By way of an explanation of the reduction in length of stay from 2005 to 2008, the decrease in morbidity noted in the study sample is a main factor. Although the number of subdiagnoses increased during the study period, the other essential morbidity parameters—especially the early rehab Barthel index and the PCCL value—showed a decrease in morbidity. This surprising finding contradicts the perception of many early rehabilitation units, which have complained about increasing morbidity in their patients. We think that this seeming discrepancy is primarily due to a selection effect by means of the early rehabilitation procedure itself. The present study included only cases that met the structural characteristics of the OPS 8-552. This means that the patients have to be sufficiently resilient to cope with at least 300 minutes of therapy per day (Box gif ppt). This means that the procedure cannot be coded in very severely affected patients. It also should be borne in mind that especially cases requiring intensive care or ventilation are not coded with the OPS 8-552, but with, for example, the OPS 8-980 (“intensive medical complex treatment”). This also means that particularly severe cases with a very low early rehab Barthel index were not included in our analysis. The number of cases requiring ventilation in the BDH hospital notably increased in the study period. In 2005, merely 14 221 ventilation hours were recorded, whereas in 2006, the annual number had risen to 29 947, and in 2007 to 28 887 (7).

The introduction of the DRG system itself is likely to have a secondary role in reducing the length of stay when the morbidity parameters are taken into consideration. Any influence would only be indirect, via the selection effect explained earlier, which set in once the early rehabilitation procedure 8-552 had been introduced.

In our opinion, further causes of the reduced length of stay—in addition to the selection bias—may include the increased concentration of therapeutic services—a daily minimum of 300 minutes of therapy is required—and in stricter granting of services in neurological early rehabilitation. Although this assessment cannot be validated on the basis of the current data, some aspects of this development are mentioned in a publication by Wallesch (8). In our experience, an earlier change to the less well financially compensated treatment phase C is often enforced, mainly at the expense of the health insurers.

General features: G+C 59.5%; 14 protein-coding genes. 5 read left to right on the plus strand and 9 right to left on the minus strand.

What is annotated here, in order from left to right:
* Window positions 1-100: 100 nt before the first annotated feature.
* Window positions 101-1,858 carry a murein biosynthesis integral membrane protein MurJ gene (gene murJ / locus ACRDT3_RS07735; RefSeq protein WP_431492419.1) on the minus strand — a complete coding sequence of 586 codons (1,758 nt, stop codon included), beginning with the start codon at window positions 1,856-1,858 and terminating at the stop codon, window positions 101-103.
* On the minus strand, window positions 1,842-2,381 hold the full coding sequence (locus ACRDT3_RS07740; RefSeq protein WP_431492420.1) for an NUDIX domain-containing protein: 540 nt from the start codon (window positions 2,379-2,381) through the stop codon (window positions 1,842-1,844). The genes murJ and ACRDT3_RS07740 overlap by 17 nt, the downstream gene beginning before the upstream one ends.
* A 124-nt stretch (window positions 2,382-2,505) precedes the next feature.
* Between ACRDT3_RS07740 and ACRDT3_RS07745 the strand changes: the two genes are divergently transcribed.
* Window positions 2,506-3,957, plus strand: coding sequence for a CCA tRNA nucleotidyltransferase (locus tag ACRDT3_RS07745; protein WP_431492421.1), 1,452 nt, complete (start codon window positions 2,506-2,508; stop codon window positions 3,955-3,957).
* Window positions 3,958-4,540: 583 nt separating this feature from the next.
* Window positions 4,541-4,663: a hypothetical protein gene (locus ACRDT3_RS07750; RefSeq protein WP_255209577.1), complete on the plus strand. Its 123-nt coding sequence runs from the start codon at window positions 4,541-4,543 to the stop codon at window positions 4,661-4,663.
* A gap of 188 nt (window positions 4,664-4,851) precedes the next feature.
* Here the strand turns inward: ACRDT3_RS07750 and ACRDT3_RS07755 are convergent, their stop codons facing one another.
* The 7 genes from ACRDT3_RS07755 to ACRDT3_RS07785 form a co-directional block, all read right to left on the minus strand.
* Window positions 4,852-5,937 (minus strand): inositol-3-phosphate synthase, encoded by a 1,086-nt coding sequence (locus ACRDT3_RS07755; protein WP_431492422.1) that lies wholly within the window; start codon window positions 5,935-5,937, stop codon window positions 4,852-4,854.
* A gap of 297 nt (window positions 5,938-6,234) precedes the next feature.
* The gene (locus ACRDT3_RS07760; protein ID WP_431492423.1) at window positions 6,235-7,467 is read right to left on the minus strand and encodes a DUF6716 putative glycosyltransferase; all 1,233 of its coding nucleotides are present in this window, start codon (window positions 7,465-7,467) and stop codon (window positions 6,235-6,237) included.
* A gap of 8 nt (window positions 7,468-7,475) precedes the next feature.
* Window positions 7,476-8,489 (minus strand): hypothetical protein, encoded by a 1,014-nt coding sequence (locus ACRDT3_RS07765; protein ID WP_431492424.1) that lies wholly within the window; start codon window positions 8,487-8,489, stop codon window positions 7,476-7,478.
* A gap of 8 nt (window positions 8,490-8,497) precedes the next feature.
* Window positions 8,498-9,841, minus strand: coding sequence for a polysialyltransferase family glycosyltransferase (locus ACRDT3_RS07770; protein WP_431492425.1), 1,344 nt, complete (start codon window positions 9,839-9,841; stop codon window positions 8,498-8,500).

With regard to the question of whether the DRG system can adequately reflect early rehabilitation services, the following is worth mentioning: Since—in spite of the coding of the OPS 8-552—a total of 60 diagnosis related groups were recorded, the system does not (yet) have sufficient focus on the requirements of early rehabilitation. However, it should be pointed out that by means of DRG B42Z and B43Z, depending on the version of the DRG, reimbursement occurs following daily rates after 27 days. In our view, this is appropriate because the effort and expense for the treatment—for example, with regard to the daily requirement of 300 minutes' therapy—remain constant. We think that it is undisputed that patients undergoing neurological early rehabilitation are so severely affected that the hospital’s special funds will need to be put to use, and morbidity data confirm this. As a secondary finding, a trend was noted for female cases to spend less long in phase B than male cases. Since the subsequent phases C and D have shown the reverse ratio for the sexes, owing to psychosocial contextual factors (10), this result may hint at a more favorable rehabilitation potential in women, which is confirmed by the literature, even if only marginally (11).

In conclusion, the current study has shown a notable reduction in length of stay in neurological--neurosurgical early rehabilitation compared with the mid-1990s. The 8 week “observational interval” proposed by the BAR as the minimum length of treatment seems sufficient to capture about three quarters of early rehabilitation cases in the study, although the range is wide.